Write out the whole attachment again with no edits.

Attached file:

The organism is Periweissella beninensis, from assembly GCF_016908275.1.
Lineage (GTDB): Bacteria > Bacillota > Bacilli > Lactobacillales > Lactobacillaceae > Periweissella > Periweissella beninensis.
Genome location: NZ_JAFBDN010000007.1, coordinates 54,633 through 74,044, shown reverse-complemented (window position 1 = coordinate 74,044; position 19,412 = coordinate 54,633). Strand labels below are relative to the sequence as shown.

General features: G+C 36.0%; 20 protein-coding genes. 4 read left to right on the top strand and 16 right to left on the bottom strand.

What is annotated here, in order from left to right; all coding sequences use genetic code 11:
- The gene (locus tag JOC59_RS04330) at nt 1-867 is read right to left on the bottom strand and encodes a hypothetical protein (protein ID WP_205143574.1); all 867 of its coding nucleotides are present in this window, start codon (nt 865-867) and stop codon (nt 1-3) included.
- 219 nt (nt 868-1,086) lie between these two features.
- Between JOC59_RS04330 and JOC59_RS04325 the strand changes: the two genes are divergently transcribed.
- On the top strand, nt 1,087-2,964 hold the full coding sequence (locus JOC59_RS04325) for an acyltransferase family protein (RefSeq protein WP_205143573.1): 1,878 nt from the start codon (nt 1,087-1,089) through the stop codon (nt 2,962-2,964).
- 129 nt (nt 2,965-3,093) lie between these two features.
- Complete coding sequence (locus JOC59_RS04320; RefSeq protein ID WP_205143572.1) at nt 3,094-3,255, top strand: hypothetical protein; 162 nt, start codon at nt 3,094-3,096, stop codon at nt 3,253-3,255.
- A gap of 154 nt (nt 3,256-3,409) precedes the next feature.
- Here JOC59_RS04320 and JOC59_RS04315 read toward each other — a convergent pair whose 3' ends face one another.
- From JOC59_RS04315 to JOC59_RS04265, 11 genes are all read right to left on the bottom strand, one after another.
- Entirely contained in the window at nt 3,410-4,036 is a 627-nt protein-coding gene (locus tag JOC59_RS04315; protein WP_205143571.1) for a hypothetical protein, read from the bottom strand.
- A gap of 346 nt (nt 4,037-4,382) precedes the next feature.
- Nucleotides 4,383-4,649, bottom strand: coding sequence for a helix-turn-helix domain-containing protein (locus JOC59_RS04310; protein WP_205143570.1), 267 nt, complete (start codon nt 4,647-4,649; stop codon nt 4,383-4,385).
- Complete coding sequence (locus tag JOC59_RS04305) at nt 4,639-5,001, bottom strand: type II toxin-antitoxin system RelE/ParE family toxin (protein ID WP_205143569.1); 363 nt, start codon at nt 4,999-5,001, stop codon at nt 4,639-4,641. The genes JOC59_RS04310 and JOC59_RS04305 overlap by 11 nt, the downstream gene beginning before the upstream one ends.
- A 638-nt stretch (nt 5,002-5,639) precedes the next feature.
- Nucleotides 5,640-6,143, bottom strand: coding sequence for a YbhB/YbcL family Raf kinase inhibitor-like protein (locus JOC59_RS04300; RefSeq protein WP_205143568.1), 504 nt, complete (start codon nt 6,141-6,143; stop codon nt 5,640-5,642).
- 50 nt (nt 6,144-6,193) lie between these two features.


The organism is Periweissella beninensis, from assembly GCF_016908275.1.
Lineage (GTDB): Bacteria > Bacillota > Bacilli > Lactobacillales > Lactobacillaceae > Periweissella > Periweissella beninensis.
Genome location: NZ_JAFBDN010000007.1, coordinates 54,633 through 74,044, shown reverse-complemented (window position 1 = coordinate 74,044; position 19,412 = coordinate 54,633). Strand labels below are relative to the sequence as shown.

General features: G+C 36.0%; 20 protein-coding genes. 4 read left to right on the top strand and 16 right to left on the bottom strand.

What is annotated here, in order from left to right; all coding sequences use genetic code 11:
- The gene (locus tag JOC59_RS04330) at nt 1-867 is read right to left on the bottom strand and encodes a hypothetical protein (protein ID WP_205143574.1); all 867 of its coding nucleotides are present in this window, start codon (nt 865-867) and stop codon (nt 1-3) included.
- 219 nt (nt 868-1,086) lie between these two features.
- Between JOC59_RS04330 and JOC59_RS04325 the strand changes: the two genes are divergently transcribed.
- On the top strand, nt 1,087-2,964 hold the full coding sequence (locus JOC59_RS04325) for an acyltransferase family protein (RefSeq protein WP_205143573.1): 1,878 nt from the start codon (nt 1,087-1,089) through the stop codon (nt 2,962-2,964).
- 129 nt (nt 2,965-3,093) lie between these two features.
- Complete coding sequence (locus JOC59_RS04320; RefSeq protein ID WP_205143572.1) at nt 3,094-3,255, top strand: hypothetical protein; 162 nt, start codon at nt 3,094-3,096, stop codon at nt 3,253-3,255.
- A gap of 154 nt (nt 3,256-3,409) precedes the next feature.
- Here JOC59_RS04320 and JOC59_RS04315 read toward each other — a convergent pair whose 3' ends face one another.
- From JOC59_RS04315 to JOC59_RS04265, 11 genes are all read right to left on the bottom strand, one after another.
- Entirely contained in the window at nt 3,410-4,036 is a 627-nt protein-coding gene (locus tag JOC59_RS04315; protein WP_205143571.1) for a hypothetical protein, read from the bottom strand.
- A gap of 346 nt (nt 4,037-4,382) precedes the next feature.
- Nucleotides 4,383-4,649, bottom strand: coding sequence for a helix-turn-helix domain-containing protein (locus JOC59_RS04310; protein WP_205143570.1), 267 nt, complete (start codon nt 4,647-4,649; stop codon nt 4,383-4,385).
- Complete coding sequence (locus tag JOC59_RS04305) at nt 4,639-5,001, bottom strand: type II toxin-antitoxin system RelE/ParE family toxin (protein ID WP_205143569.1); 363 nt, start codon at nt 4,999-5,001, stop codon at nt 4,639-4,641. The genes JOC59_RS04310 and JOC59_RS04305 overlap by 11 nt, the downstream gene beginning before the upstream one ends.
- A 638-nt stretch (nt 5,002-5,639) precedes the next feature.
- Nucleotides 5,640-6,143, bottom strand: coding sequence for a YbhB/YbcL family Raf kinase inhibitor-like protein (locus JOC59_RS04300; RefSeq protein WP_205143568.1), 504 nt, complete (start codon nt 6,141-6,143; stop codon nt 5,640-5,642).
- 50 nt (nt 6,144-6,193) lie between these two features.